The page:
Take pictures of your pet from many different angles. Be sure to document any unique pattern markings and scars. It’s useful to have these images in both printed and digital format. Keep them in the folder mentioned above as well as on your phone. If you ever need to identify your pet, these pics will come in handy.


A thumb drive including the above pics and scans of all the documents in your folder is an excellent thing to keep on your keychain, in your glove box and at a neighbor’s home. Having your records at your fingertips makes the unexpected much easier to deal with.


To avoid confusion, never store a pet’s medication with your own. Establish a secure home for all your pet’s special need items, including medication, toothpaste, flea and tick repellents, shampoo and grooming tools.


Schedule reminders on your calendar when vaccines and annual check-ups are due. Don’t waste time and money by forgetting an essential vaccine or appointment.


Establish a low basket or other container on the floor or low shelf for all the toys to live in. Your pets will know where to find what they’re looking for and you’ll only have one place to return everything when it’s time for bed.  If you have a pet who sometimes confuses your clothes for its toys, consider closing your closet door and keeping things off the floor, to reduce temptation.


If you have clothes to help keep your pet warm in winter months, you need a home for them that ISN’T the toy basket. These things should be in a drawer, bin or on a hanger out of reach to anything with more than two legs.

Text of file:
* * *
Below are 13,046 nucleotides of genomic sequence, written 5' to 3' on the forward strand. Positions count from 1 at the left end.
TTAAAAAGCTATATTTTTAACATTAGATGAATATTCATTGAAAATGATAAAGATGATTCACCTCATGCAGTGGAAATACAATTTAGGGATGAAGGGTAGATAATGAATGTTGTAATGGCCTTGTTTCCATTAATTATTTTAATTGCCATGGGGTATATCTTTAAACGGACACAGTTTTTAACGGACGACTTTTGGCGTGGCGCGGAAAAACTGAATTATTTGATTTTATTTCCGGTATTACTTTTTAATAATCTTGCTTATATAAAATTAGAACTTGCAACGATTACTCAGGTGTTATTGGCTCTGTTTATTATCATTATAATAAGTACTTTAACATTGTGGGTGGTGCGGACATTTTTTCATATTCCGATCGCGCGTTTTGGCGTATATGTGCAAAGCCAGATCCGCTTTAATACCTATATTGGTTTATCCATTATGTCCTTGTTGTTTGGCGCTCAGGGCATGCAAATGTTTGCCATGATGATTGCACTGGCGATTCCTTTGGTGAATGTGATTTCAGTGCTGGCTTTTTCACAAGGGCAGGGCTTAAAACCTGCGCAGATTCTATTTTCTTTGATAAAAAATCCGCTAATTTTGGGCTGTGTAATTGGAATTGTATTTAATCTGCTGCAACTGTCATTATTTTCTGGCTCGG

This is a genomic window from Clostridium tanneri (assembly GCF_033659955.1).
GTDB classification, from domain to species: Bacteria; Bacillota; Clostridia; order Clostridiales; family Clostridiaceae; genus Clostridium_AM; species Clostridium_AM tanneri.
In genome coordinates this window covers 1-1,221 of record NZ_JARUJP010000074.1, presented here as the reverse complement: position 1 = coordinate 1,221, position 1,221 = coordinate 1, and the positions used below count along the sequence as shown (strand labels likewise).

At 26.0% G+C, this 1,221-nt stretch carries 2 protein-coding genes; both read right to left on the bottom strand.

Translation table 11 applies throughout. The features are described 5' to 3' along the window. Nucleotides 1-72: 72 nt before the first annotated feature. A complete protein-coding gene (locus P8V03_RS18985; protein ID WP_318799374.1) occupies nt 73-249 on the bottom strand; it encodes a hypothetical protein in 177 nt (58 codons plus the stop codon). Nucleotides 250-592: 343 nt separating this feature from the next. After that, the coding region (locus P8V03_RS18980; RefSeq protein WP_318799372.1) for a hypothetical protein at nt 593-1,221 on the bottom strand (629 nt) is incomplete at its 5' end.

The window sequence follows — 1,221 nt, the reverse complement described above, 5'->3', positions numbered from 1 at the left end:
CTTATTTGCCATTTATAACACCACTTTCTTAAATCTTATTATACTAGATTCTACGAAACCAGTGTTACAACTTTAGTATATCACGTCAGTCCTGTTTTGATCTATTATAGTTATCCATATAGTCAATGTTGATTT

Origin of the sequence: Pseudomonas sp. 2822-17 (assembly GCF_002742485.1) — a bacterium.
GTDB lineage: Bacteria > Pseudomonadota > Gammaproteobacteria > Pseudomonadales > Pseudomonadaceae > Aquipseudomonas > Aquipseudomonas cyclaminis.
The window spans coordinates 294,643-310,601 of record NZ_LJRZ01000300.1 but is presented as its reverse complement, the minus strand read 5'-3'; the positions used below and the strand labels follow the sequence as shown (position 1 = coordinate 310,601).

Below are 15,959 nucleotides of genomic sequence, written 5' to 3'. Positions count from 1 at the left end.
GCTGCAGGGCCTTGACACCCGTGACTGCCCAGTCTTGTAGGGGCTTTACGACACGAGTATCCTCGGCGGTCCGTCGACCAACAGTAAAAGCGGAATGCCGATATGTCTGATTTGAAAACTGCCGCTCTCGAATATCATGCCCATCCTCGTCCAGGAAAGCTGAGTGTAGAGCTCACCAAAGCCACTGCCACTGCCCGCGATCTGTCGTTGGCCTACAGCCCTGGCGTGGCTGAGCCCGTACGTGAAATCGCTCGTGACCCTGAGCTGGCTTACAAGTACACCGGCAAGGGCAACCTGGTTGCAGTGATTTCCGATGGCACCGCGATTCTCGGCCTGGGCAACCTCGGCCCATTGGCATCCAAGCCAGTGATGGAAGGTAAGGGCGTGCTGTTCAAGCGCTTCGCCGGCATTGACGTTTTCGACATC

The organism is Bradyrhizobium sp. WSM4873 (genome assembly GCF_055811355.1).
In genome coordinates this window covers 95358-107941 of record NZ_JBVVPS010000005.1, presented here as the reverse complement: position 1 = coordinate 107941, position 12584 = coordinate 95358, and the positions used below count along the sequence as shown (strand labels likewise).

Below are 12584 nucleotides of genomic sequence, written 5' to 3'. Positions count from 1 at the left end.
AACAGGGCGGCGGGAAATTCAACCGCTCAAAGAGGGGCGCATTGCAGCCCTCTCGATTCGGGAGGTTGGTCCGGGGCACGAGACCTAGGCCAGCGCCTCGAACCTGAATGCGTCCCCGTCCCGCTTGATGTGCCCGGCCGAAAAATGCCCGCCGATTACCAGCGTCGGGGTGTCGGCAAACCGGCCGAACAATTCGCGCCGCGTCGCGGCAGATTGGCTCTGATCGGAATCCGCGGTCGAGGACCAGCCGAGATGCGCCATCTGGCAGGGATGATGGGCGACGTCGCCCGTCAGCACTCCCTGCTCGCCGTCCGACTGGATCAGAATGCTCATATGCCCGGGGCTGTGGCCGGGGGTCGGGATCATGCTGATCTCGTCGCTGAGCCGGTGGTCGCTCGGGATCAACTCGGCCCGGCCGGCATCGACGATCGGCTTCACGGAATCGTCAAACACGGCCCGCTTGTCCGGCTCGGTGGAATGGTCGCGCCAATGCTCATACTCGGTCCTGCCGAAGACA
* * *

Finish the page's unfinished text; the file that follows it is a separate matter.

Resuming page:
Breakaway collars are useful for any pet so they don’t accidentally choke himself/herself. They are designed so that the clasp opens if the animal gets caught on something. They are especially helpful for outdoor cats or those who tend to climb.


A sealed container in your pantry will keep pets out and their food handy. If you don’t go

through dry food rapidly, store it in the bag it came in, inside an airtight container. Otherwise it can get rancid and spoil new food it’s combined with. Use glass and metal containers rather than plastic—they can leech.

The kitchen is often warm and moist, so it’s not the best place to store food. Dry food is best when used within 6 weeks. Open canned food will spoil after 3 days in the refrigerator. Store unopened canned food in your pantry or a cool place, and regardless of how cheap it is, do not buy dry food if the bag is torn.


Everyone likes to eat when they’re hungry and when they expect it. So it’s best to feed your pets on a schedule.


Leashes and any collars should be near the exit to your home. Likewise poop bags. A fanny pack or shoulder bag stocked with treats, poop bags, and a portable water bowl.


Include the contact information for local shelters and animal control in your address book. Even indoor pets should have a collar with current identification.

Pets in general:

Remember that when you’re organized, everything runs smoother. And you’ll have more time to play with and enjoy your non-human companions. A little preparation and attention up front will go a long way to ensure your happiness and the safety and well-being of your pet as well!


Thanks Andrew!  ~Jenn

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Category: MY PACK LIFE

About the Author ()

Jenn Fadal is a national Pet Wellness & Lifestyle Expert. In addition to being the founder of her own holistic pet boutique, Wag, this Tampa native can be seen frequently on Media General’s Daytime Television across the country, as well as on FOX, NBC and ABC. She is also a writer and subject matter expert for various publications.